Guidelines for Managing Habitat for Regional Species of Greatest Conservation Need in Northeastern and Mid-Atlantic Forests A Project Sponsored by the NE Association of Fish and Wildlife Agencies to Support Implementation of State Wildlife Action Plans
Click on a species name to open the corresponding guidelines in a new tab OR right click on a species name to download the pdf.
Northern forests NY to ME – High fir-spruce NY to ME – Various forests VA to ME – Northern softwoods NY to ME – Hardwood and mixed forests VA to ME
The purpose of these voluntary guidelines is to promote stand- and landscape-level conditions that benefit uncommon or declining wildlife populations in forests from Virginia to Maine. Managers of private and public lands may find the information useful for planning timber harvests, delineating ecological reserves, or minimizing the impact of permanent infrastructure. The guidelines span a wide range of forest types and age classes and are well-suited for implementation on large properties that support multiple woodland values. All guidelines are based on current understanding of habitat requirements and management effects. We recommend that they be applied, evaluated, and adapted in the future as new knowledge is gained.
Each document includes:
- A profile of the focal species
- Discussion of wildlife status and conservation concerns
- Guidance on where to create and sustain habitat
- Descriptions of desired habitat conditions
- Recommended conservation and management practices
- A list of associated species that could benefit from implementing the guidelines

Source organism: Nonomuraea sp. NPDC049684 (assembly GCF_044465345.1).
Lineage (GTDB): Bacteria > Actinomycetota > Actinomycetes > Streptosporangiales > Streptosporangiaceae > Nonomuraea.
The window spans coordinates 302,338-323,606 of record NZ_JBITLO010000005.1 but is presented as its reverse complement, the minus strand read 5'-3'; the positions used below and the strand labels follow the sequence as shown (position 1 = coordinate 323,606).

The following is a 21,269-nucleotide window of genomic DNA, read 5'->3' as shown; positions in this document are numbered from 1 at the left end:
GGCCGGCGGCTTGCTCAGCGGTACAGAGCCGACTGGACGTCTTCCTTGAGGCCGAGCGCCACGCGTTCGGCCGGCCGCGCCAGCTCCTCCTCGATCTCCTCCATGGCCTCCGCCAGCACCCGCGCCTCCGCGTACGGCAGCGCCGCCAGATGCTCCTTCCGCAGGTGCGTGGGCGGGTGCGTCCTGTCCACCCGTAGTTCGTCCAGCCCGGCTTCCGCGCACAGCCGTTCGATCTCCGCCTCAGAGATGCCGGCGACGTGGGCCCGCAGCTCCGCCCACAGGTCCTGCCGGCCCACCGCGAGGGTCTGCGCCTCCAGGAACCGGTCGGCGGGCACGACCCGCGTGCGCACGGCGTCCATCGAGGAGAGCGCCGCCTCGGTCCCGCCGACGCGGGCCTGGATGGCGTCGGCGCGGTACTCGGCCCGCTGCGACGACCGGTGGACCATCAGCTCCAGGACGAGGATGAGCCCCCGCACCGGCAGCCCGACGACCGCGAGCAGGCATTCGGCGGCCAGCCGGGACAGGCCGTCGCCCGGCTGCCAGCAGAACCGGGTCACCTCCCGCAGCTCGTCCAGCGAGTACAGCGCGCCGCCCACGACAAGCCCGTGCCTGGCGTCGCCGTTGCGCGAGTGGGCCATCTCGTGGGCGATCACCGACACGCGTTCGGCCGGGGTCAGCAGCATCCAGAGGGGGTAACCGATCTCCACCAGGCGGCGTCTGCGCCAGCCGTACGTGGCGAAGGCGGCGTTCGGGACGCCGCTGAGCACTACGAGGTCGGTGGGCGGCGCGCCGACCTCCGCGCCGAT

- A two-page field guide to managing habitat for the focal species
The two-page field guides for each of the six species are compiled here. They serve as quick-reference companions to the complete guidelines, summarizing natural history information as well as management options for maintaining or enhancing habitat.
These guidelines were developed by High Branch Conservation Services and the Plymouth State University Department of Biological Sciences in concert with the Northeast Fish and Wildlife Diversity Technical Committee, the Audubon Society of New Hampshire, the Vermont Center for Ecostudies, and Andrew Toepfer Natural Resource Mapping and Cartography.
This project was supported by State Wildlife Grant funding awarded through the Northeast Regional Conservation Needs (RCN) Program. The RCN Program joins thirteen northeastern states, the District of Columbia, and the US Fish and Wildlife Service in a partnership to address landscape-scale, regional wildlife conservation issues. Progress on these regional issues is achieved through combining resources, leveraging funds, and prioritizing conservation actions identified in the State Wildlife Action Plans. See RCNGrants.org for more information. The US Fish and Wildlife Service Northern Forest Land Management, Research, and Demonstration Program provided additional support for the rusty blackbird guidelines. We thank the eighty-five foresters, wildlife biologists, and research scientists from twelve states and three Canadian provinces who provided input on the format and technical content of these guidelines. We are especially grateful to Wagner Forest Management, Weyerhaeuser, and Dartmouth College Woodlands for hosting wildlife and forest management tours during the early stages of the project.